Artificial cartilage with the help of 3D printing
Artificial cartilage with the help of 3D printing
A new approach to producing artificial tissue has been developed at TU Wien: Cells are grown in microstructures created in a 3D printer. Is it possible to grow tissue in the laboratory, for example to replace injured cartilage? At TU Wien (Vienna), an important step has now been taken towards creating replacement tissue in the lab - using a technique that differs significantly from other methods used around the world.

Materials Science - Innovation - 09.02.2024
Innovative coating prevents limescale formation
Innovative coating prevents limescale formation
Wherever hot water flows, limescale is never far away. In households, this is a nuisance; in thermal power stations, it's an expensive problem. Now researchers at ETH Zurich have found an answer. Hot water tanks, washing machines, kettles: limescale forms in every domestic appliance that comes into contact with (hot) water - especially in areas where the water is hard, meaning high in calcium.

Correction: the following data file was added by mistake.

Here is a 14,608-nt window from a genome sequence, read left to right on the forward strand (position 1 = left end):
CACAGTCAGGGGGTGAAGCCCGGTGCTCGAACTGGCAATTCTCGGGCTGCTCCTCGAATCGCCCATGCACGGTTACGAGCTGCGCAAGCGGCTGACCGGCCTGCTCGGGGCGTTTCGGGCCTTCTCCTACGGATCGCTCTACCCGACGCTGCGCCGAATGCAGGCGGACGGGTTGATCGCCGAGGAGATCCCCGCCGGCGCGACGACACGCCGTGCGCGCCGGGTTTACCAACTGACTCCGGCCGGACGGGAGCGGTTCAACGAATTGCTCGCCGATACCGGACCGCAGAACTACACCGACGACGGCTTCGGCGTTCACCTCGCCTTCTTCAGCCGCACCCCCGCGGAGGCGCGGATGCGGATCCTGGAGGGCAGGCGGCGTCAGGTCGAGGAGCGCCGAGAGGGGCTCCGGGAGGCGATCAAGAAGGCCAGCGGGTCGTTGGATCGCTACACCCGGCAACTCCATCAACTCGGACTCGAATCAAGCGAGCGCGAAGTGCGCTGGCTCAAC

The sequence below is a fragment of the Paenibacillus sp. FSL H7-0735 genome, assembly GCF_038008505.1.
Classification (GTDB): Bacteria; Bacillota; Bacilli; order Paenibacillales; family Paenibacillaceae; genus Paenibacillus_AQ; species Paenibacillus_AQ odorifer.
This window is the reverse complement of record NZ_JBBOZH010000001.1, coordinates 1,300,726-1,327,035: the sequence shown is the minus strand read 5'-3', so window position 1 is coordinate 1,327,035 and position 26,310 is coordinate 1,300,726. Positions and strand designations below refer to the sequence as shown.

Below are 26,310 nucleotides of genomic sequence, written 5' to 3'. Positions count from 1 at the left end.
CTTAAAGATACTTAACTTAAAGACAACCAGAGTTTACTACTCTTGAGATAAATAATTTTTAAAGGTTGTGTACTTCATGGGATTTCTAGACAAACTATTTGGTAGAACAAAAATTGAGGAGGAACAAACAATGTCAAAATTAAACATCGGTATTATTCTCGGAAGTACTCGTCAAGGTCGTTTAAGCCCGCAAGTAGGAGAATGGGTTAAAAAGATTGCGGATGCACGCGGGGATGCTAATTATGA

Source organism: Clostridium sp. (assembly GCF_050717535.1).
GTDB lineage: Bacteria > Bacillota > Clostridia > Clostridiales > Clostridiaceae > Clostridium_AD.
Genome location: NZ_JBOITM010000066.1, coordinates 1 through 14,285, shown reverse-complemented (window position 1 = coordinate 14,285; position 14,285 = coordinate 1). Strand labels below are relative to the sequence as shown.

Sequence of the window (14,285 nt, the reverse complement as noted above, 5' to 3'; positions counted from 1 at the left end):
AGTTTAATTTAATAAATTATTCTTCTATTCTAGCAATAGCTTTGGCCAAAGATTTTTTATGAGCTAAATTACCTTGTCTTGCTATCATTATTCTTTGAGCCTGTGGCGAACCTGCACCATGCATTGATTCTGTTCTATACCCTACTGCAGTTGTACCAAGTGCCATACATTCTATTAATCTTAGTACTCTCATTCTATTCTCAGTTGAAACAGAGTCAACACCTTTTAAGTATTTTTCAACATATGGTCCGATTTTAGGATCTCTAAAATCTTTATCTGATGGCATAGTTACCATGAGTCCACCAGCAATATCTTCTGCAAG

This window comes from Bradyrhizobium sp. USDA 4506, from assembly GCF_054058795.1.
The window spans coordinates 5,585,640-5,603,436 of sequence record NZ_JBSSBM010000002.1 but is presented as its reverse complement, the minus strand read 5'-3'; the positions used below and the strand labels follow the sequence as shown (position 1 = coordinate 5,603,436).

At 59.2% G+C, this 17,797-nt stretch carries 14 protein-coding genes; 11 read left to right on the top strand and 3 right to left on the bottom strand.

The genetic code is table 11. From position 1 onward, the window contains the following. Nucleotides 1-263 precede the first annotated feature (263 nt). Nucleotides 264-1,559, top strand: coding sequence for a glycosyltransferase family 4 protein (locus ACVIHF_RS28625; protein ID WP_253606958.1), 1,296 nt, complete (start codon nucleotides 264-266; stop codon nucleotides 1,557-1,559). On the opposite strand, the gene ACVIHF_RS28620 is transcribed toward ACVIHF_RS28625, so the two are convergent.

Physics - Innovation - 08.02.2024
How electron spectroscopy measures exciton 'holes'
How electron spectroscopy measures exciton ’holes’
Researchers gain insights into charge transfer at atomically thin interfaces between semiconductors. Semiconductors are ubiquitous in modern technology, working to either enable or prevent the flow of electricity. In order to understand the potential of two-dimensional semiconductors for future computer and photovoltaic technologies, researchers from the Universities of Göttingen, Marburg and Cambridge investigated the bond that builds between the electrons and holes contained in these materials.